In the June 1, 1966 edition of the Caymanian Weekly, a precursor of the Cayman Compass, Bodden Town correspondent Haig Bodden wrote:
“On Friday night five films about the mosquito were shown at the Town Hall, Bodden Town.
“The work of eradicating or reducing mosquitoes is divided into three parts i.e. research, control and proper education of the public.
“Dissemination of information about the mosquito is a most vital part of the programme. Unlike other projects in the past where Caymanians have been kept in the dark about their own welfare, it is commendable that so much light is being shed on this subject. A large crowd consisting mostly of children turned out to see the pictures, though two of them had been shown the previous week.
“The mosquitos which are now at the height of their power, attended in swarms, [as if] to draw attention from the object of study. Of course, they defeated their own purpose as their very presence accentuated the necessity of getting rid of them.
“Through the benevolence of some unknown angel of mercy, a fog machine was used to spray the Town Hall yard before the films began. Everyone was delighted to see this implement making its first appearance in Bodden Town for the season and so affording a measure of temporary relief.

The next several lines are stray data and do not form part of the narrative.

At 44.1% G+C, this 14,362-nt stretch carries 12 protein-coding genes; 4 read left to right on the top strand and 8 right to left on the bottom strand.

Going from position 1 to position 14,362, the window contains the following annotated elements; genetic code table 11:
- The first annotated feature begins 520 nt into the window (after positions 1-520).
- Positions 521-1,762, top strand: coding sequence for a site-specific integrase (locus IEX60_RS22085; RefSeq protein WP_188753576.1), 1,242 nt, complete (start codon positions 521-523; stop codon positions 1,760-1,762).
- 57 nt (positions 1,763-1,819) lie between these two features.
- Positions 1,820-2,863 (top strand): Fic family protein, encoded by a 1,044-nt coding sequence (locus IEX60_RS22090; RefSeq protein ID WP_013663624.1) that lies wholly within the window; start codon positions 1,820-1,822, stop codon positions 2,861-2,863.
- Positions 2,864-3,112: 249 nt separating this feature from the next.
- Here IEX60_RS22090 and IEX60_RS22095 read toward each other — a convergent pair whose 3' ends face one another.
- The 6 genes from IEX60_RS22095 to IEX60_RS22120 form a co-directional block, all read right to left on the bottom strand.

“A disease-carrying mosquito is Public Enemy No. 1 and should be taken dead or alive. Many people were horrified to view the awful predicament of victims suffering from the ravages of mosquito-borne diseases.
“It is understood that Mr. Willie Wood of Bodden Town was much disturbed and over-anxious when his cow in calf did not come in from Jamaica on Saturday evening.
Scheduled to arrive by charter flight along with a number of other animals was this cow which belongs to a special breed, the Jamaican Red. Selkirk Watler had also expected to have three cows among the arriving animals.
“Willie Wood, an ardent livestock farmer, has always been a strong advocate of the improvement of beef raised in this island. At a meeting held in the Town Hall many months ago, at which His Honour the Administrator was chairman, Mr. Willie suggested, among other things, that a small bulldozer be procured to help the farmers in clearing their land.
“This well thought out and ably presented plan has been discarded on the dump heap of political inaction. Mr. Willie should not feel disheartened as that heap will soon be too high to hold more of their castaways.
“It is ironical that at the same meeting the suggestion was made for the first time that a travel tax be imposed on departing passengers. That proposal was scooped up with alacrity, and was passed through the Legislative Assembly with the greatest expediency.”